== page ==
I saw "American Psycho" in the theater, and I felt the same way about the book as I did the film - they both worked well when they focused on the out-of-control greed in the 80s, but lost their footing and became redundant and excessive when the story turned to killing people in elaborate ways.

The book was even worse in this aspect as the final 200 pages or so seemed to be on one endless loop that featured the main character, Patrick Bateman:

A) Choosing a woman or multiple women - who may or may not be prostitutes - to come back to his place
B) Having porn-quality sex with them that usually feature cocaine, champagne and/or X

C) After a single or multiple climaxes, the women would then be chopped to pieces and mutilated in worse and worse fashions

It's no surprise that I remember reading that Ellis came under some fire for being a rampant misogynist after the book's release.

Anyway, when these type of salacious activities weren't happening, it was all about getting reservations for restaurants, a little bit about his Wall Street work and a lot about his gym regime. Despite the fact that Ellis can write a pretty damn good sex scene, I found it a brutal slog to actually finish the novel and it was never clear to me why Bateman was the "American Psycho" as his rationale was murky at best.

All in all, Ellis is batting .500 in my book because I could recommend "Less Than Zero," but "American Psycho" took a decent premise and essentially shit all over it. Metaphorically speaking.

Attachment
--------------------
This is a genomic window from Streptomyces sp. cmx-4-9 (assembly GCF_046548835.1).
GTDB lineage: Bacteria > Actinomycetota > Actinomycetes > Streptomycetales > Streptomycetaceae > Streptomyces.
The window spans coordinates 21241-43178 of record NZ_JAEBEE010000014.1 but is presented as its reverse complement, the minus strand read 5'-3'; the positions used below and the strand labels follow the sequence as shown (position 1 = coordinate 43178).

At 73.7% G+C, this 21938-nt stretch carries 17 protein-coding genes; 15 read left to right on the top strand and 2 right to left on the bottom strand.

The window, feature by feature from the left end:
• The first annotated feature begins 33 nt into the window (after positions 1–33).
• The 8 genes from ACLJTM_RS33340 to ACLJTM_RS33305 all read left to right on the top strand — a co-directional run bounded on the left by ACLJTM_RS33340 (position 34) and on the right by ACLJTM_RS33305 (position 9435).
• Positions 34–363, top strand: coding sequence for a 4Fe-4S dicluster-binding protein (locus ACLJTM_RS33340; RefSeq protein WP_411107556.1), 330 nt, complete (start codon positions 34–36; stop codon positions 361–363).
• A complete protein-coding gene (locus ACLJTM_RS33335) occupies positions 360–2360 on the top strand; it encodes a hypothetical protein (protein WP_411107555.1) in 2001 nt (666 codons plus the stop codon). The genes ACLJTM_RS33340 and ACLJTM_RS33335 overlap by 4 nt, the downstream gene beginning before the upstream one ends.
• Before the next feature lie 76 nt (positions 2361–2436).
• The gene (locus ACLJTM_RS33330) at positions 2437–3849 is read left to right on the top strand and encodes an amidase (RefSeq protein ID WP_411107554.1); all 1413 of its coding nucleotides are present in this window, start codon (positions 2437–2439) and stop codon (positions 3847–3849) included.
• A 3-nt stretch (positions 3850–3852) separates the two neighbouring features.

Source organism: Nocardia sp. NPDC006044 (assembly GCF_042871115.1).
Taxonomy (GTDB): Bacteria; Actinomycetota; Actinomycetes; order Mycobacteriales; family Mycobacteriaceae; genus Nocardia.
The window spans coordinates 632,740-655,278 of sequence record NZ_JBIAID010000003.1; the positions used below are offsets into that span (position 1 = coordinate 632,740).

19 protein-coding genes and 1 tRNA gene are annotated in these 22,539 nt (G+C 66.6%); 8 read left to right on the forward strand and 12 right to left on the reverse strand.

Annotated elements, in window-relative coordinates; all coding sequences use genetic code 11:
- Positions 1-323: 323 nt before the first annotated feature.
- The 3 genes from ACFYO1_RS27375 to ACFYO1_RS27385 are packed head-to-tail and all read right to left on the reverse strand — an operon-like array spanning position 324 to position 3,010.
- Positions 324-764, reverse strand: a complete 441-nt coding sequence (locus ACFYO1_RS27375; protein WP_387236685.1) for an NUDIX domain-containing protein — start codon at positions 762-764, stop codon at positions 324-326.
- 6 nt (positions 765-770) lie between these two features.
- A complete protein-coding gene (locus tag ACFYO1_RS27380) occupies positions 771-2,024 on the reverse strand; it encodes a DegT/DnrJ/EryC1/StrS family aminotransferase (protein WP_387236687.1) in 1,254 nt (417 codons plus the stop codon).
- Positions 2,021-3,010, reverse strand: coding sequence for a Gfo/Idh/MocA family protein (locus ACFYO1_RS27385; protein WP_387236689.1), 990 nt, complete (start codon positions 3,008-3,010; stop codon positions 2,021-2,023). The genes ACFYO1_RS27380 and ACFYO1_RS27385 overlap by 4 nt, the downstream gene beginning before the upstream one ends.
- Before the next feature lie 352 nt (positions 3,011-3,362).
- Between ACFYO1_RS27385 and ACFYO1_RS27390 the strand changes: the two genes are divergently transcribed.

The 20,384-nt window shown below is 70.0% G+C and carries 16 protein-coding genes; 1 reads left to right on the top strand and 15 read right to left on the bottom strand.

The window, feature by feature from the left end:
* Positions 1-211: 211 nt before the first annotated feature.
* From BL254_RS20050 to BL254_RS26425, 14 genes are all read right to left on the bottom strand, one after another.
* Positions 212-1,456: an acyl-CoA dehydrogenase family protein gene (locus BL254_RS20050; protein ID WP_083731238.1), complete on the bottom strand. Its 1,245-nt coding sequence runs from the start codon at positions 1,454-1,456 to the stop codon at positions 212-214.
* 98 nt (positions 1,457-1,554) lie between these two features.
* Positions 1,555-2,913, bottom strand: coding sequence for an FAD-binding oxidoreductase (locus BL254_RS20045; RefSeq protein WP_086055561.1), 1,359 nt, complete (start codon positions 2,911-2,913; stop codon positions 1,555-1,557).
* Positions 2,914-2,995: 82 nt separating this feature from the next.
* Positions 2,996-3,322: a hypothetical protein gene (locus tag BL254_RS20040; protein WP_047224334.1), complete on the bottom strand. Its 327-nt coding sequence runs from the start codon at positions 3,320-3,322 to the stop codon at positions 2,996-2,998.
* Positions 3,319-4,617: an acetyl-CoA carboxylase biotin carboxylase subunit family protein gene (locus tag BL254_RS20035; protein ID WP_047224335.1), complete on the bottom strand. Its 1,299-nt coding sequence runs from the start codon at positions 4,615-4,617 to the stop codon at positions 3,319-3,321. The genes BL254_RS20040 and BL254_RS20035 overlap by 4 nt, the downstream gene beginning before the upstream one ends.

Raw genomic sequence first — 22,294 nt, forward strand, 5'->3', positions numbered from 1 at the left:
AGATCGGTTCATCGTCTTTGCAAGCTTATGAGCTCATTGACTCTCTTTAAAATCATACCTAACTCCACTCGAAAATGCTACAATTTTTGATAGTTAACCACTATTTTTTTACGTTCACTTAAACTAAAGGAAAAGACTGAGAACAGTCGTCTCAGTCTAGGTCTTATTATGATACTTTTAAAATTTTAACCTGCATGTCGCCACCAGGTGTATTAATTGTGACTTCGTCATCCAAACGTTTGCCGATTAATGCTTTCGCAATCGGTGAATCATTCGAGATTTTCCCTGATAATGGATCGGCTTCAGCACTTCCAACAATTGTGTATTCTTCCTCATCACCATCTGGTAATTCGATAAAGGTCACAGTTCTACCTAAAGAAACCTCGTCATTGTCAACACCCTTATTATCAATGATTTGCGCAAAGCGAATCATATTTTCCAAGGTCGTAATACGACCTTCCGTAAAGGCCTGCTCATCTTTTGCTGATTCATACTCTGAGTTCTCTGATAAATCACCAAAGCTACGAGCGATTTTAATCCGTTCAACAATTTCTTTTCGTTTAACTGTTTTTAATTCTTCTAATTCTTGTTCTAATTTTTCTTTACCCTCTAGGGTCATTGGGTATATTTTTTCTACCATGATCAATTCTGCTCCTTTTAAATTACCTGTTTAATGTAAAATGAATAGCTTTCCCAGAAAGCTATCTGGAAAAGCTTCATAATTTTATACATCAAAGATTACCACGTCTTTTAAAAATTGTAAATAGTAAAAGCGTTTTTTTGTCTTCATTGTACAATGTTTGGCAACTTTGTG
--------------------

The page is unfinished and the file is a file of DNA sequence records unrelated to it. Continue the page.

I figure I'll have to grab one more Ellis book to see which way the tide will turn, as I enjoy resolution in my life and at the very least I want to see if he wrote anything where the main character wasn't obsessed with getting a good tan.



  1. I love Bret Easton Ellis, I found him many a years ago, and loved his work.... he has an intersting way of telling a story, in a way that often leaves you feeling greasy and uneasy with yourself for enjoying it... but I suppose in a good way....

  2. JLee Says:
  3. I've seen both these movies and although I liked both, "American Psycho" left me scratching my head a little. I kept thinking "Is this a dream sequence? Is it real??" Kind of surreal. "Less than Zero" was more real and sad, especially considering Robert Downey Junior's real life battles. Life imitating art. Or vice versa. I also felt that dirty ugly feeling, but then again, I read real life murder stories, so I guess I'm just a weirdo.

  4. Shroom-monkey - I generally liked the books I read, but AP just didn't sit well with me after the first half for whatever reasons. He could still write some good scenes, but I felt it was getting redundant (you are 100% correct about feeling vaguely dirty afterwards)